The Boat Race 2004
|150th Boat Race|
|Date||28 March 2004|
|Margin of victory||6 lengths|
|Winning time||18 minutes 47 seconds|
The 150th Boat Race took place on 28 March 2004. Cambridge won by six lengths after a race with several clashes of oars. Oxford's appeal for a re-row upon the conclusion of the race was rejected by umpire James Behrens. The event was sponsored for the final time by Aberdeen Asset Management and broadcast in the United Kingdom by the BBC.
The Boat Race is a side-by-side rowing competition between the University of Oxford and the University of Cambridge. First held in 1829, the competition is a 4.2-mile (6.8 km) race along the Championship Course on the River Thames in southwest London. The rivalry is a major point of honour between the two universities and followed throughout the United Kingdom and worldwide. Oxford went into the race as reigning champions, having won the 2003 race by 1 foot (0.30 m), with Cambridge leading overall with 77 victories to Oxford's 71 (excluding the "dead heat" of 1877). The race was sponsored by Aberdeen Asset Management for the fifth and final time. It was also the BBC's 50th anniversary of live broadcast of the event.
The first Women's Boat Race took place in 1927, but did not become an annual fixture until the 1960s. Until 2014, the contest was conducted as part of the Henley Boat Races, but as of the 2015 race, it is held on the River Thames, on the same day as the men's main and reserve races. The reserve race, contested between Oxford's Isis boat and Cambridge's Goldie boat has been held since 1965. It usually takes place on the Tideway, prior to the main Boat Race.
The Cambridge crew (sometimes referred to as the "Light Blues") weighed an average of 1 pound (0.45 kg) per rower more than their opponents, and had an average age of 24 while Oxford's crew (sometimes referred to as the "Dark Blues") averaged 23. The Oxford crew featured seven Britons and two Americans, while the Cambridge crew consisted of three Britons, a British/American, a German/French, a German, an American and an Australian.
|Bow||Christopher Le Neve Foster||British||22||Chris Kennelly||American||23|
|2||Kris Coventry||Australian||26||Basil Dixon||British||22|
|3||Hugo Mallinson||British/American||24||Andrew Stubbs||British||23|
|4||Sebastian Mayer||German/French||29||Joel Scrogin||American||26|
|5||Andrew Shannon||British||24||Peter Reed||British||22|
|6||Steffen Buschbacher||German||26||David Livingston||British||20|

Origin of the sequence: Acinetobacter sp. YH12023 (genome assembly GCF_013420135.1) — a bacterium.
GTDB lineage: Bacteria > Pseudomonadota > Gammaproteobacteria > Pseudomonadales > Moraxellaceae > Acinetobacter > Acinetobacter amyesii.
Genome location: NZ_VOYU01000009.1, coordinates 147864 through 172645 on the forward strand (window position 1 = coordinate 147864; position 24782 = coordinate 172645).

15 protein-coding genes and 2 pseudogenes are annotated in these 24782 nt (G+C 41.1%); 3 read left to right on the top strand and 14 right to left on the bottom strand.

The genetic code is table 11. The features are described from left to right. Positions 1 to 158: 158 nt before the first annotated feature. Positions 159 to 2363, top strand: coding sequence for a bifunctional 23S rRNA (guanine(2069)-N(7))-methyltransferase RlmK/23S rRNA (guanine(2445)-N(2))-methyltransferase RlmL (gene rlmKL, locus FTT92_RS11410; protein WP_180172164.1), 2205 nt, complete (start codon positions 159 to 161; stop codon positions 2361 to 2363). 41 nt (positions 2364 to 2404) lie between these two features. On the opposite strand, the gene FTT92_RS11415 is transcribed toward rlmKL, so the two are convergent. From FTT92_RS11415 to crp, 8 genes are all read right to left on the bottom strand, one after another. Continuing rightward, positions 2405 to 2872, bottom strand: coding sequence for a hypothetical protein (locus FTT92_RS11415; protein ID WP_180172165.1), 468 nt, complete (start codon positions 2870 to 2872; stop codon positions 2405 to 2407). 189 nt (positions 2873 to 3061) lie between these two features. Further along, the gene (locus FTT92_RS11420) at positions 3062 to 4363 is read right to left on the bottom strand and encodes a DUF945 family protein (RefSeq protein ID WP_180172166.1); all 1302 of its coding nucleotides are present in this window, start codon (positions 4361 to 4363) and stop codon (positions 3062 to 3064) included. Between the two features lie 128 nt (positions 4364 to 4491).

|7||Wayne Pommen||Canadian||24||Henry Morris||British||21|
|Stroke||Nate Kirk||American||23||Colin Smith||British||20|
|Cox||Kenelm Richardson||British||19||Acer Nethercott||British||26|
Oxford were considered to be pre-race favourites by many. Cambridge won the coin toss and elected to start from the northern bank (the "Middlesex side") of the Thames. Conditions were described as "fairly calm".
Oxford made the better start, pulling away to a lead of half a length, but following a number of oar clashes, the Oxford bowman lost his seating, causing his boat to slow. Cambridge took the lead and with clear water behind them, pulled away to win. Cambridge finished with a time of 18 minutes, 47 seconds, Oxford finishing six lengths behind. It was Cambridge's first victory since 2001 and brought the overall result to 78–71 in Cambridge's favour. Oxford's cox Nethercott made an appeal to the umpire but the result stood. At the finish, following tradition, the Cambridge crew threw their cox, Kenelm Richardson, into the water in celebration.
In the reserve race, Oxford's Isis beat Cambridge's Goldie. Earlier at Henley, Oxford won the 59th Women's Boat Race by four lengths.
Oxford cox Acer Nethercott said "Our bowman came off his seat and could not continue properly – it was race over after that." Regarding the rejected appeal, he claimed that the umpire "had laid down to both coxes before the race that there was a way he wanted to conduct the race. And then he did something completely different in the race." Kennelly, the bowman, claimed he was "100 per cent confident that if what happened didn't happen we would have won" while Cambridge cox Kenelm Richardson stated "The umpire was very good and told me to hold my line, so I knew I was exactly where I needed to be".
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